Mr Essack discussed in detail what audit reporting entailed (see document). An audit conclusion was prepared and included in the management reports for all departments, constitutional institutions, trading entities, Parliament and provincial legislature. The audit outcomes were based on randomly selected programmes within the departments; however each of the randomly selected programmes were fully audited. Performance indicators for the Department on the usefulness criteria included well defined, verifiable and targets' SMART indicators. In the last financial year, the SIU received a finding in this regard based on the time of submission of its Strategic Plan and the correlation between its Annual Performance Plan and its outcomes. With regard to reliability, the validity, accuracy and completeness of reported performance of the Department was taken into consideration. Explanations for major variances were required. The SIU also received a finding in this regard as its reports could not be corroborated by valid, accurate and complete documentation. Additional Matters considered in the audit report of the Department were achievement of planned targets and material adjustments to the annual performance report. With regard to achievement of planned targets, a finding was established where greater than 20% of planned targets were not achieved; the Department and the National Prosecuting Authority (NPA) had findings in this regard. The Department and the SIU had findings with regard to material adjustments to the annual performance report.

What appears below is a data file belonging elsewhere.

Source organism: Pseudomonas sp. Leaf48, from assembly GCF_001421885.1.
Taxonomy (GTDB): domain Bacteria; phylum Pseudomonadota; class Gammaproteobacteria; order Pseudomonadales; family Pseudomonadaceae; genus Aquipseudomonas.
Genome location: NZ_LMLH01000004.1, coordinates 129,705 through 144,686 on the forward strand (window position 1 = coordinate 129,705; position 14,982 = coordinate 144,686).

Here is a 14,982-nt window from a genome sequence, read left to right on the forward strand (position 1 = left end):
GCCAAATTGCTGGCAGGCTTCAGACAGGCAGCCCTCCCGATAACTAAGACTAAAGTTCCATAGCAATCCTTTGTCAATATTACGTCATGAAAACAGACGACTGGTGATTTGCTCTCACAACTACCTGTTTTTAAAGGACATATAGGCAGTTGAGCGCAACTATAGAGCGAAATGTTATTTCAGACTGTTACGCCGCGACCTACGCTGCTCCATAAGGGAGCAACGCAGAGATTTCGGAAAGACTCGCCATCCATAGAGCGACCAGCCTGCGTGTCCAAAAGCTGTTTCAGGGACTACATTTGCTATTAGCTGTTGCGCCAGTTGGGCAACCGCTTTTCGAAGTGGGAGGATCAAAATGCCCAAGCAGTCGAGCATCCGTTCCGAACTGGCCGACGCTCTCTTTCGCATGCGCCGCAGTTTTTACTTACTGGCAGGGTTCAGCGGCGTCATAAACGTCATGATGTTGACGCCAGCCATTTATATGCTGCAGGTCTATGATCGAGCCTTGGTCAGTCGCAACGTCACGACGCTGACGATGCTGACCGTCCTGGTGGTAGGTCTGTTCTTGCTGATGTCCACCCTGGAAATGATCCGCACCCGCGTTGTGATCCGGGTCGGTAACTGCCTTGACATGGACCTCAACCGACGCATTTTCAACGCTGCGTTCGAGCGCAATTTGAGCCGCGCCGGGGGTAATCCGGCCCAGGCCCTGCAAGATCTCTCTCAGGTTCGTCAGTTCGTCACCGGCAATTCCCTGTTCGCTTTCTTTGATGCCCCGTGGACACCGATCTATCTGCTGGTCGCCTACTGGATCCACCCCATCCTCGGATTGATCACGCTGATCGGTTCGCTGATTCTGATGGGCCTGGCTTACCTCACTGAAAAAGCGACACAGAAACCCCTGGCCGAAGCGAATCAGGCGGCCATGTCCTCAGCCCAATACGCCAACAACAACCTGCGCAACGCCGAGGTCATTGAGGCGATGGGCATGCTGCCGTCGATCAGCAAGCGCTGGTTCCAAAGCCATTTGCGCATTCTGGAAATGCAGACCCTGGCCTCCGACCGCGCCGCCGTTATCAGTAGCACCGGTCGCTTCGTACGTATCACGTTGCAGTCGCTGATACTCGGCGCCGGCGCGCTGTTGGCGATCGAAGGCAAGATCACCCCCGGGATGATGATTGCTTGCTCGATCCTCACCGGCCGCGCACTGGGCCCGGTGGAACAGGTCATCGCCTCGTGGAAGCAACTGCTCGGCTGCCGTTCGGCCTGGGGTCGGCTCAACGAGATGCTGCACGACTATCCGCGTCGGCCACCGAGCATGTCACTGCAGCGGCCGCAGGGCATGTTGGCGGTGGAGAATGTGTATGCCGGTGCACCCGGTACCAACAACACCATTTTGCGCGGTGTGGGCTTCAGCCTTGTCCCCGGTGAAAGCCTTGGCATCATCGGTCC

Root causes for findings
Mr Essack further discussed some of the root causes for findings identified in the audit report of the Department including - inadequate training of staff; lack of controls to ensure adequate oversight over performance information; inefficient internal controls; and lack of supporting documentation or incoherent presentation of supporting documentation. He also proffered recommendations for improvement, the key drivers of which were leadership, effective performance management systems and proper governance (see document).

Discussion
Ms D Schäfer (DA) remarked that the concerns of the Committee on the SIU had consistently been highlighted in past deliberations with the Office of the AGSA. She requested further details regarding the findings on reliability of information provided by the SIU and adjustments to its annual reports.